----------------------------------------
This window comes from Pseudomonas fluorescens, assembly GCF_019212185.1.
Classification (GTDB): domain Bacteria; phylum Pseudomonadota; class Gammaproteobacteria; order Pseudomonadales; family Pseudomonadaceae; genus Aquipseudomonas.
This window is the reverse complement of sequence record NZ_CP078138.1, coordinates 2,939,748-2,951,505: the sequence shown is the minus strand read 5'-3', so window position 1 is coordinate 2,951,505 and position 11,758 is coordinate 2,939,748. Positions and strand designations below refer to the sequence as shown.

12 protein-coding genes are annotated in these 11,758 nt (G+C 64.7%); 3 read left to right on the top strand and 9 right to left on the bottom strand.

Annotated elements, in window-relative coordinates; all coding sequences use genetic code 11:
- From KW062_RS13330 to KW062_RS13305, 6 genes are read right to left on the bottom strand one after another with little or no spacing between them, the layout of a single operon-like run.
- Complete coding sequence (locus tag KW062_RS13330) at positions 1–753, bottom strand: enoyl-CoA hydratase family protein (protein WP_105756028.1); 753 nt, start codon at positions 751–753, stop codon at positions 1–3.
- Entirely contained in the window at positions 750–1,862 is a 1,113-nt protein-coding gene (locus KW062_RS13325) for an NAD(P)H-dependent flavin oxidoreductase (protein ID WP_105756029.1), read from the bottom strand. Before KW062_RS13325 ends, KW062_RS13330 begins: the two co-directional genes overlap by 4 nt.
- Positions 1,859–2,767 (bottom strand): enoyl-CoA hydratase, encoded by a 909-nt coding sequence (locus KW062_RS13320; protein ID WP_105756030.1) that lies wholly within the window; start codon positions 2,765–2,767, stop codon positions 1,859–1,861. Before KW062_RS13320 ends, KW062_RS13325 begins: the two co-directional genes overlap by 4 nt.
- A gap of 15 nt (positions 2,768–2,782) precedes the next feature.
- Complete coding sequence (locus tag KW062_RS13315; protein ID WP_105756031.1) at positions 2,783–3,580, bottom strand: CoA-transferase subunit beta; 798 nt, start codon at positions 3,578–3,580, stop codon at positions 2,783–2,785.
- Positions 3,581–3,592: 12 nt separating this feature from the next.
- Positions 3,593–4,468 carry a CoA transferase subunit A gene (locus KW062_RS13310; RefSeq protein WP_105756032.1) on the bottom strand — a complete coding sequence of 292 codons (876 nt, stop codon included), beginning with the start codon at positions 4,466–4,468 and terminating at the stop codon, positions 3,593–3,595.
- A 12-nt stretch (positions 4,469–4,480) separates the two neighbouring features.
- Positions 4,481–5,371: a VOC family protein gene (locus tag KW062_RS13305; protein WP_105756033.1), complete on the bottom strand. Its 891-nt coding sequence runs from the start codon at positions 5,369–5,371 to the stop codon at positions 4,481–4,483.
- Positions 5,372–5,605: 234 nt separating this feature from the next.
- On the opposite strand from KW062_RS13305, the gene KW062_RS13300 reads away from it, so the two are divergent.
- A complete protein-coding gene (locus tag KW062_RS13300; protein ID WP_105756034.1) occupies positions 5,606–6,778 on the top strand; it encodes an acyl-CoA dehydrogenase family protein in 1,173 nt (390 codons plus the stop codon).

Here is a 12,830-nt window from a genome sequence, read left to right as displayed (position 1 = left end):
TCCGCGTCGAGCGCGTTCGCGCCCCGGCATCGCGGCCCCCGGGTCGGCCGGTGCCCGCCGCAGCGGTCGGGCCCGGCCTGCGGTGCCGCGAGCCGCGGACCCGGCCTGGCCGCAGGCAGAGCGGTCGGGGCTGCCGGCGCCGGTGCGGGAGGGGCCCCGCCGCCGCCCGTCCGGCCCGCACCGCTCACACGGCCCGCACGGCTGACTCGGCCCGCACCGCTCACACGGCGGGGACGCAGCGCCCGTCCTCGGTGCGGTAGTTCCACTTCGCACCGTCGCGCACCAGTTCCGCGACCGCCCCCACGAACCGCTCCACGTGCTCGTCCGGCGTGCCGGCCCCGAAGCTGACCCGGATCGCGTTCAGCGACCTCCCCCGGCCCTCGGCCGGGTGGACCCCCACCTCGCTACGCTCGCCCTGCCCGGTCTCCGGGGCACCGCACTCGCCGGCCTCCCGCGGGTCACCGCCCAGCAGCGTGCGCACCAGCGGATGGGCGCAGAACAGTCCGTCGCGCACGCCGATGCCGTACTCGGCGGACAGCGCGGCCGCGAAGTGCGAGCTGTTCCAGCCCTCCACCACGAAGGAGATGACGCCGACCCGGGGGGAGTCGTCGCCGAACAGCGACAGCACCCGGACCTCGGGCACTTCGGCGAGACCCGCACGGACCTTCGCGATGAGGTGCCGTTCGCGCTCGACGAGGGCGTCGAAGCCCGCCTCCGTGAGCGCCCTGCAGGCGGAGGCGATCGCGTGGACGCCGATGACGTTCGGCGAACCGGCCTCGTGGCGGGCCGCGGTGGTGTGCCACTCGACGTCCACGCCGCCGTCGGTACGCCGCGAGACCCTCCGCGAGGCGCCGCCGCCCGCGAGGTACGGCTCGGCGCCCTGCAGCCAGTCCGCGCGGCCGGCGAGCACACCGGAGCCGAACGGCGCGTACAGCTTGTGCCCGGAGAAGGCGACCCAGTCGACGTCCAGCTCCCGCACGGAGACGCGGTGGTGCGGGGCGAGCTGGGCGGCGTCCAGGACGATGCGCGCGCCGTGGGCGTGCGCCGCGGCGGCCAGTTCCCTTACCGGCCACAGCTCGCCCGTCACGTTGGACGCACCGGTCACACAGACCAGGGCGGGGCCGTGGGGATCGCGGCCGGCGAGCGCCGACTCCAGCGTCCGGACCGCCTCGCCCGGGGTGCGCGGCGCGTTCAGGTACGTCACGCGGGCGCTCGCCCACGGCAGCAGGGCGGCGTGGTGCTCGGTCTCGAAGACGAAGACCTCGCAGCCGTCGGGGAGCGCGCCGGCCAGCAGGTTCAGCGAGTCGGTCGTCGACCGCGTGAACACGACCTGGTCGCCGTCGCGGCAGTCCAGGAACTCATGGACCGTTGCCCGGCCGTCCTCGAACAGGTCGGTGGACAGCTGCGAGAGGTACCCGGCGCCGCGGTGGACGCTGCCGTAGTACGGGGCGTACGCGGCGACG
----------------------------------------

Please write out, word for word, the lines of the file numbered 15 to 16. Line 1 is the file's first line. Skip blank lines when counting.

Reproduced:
- Positions 4,481–5,371: a VOC family protein gene (locus tag KW062_RS13305; protein WP_105756033.1), complete on the bottom strand. Its 891-nt coding sequence runs from the start codon at positions 5,369–5,371 to the stop codon at positions 4,481–4,483.
- Positions 5,372–5,605: 234 nt separating this feature from the next.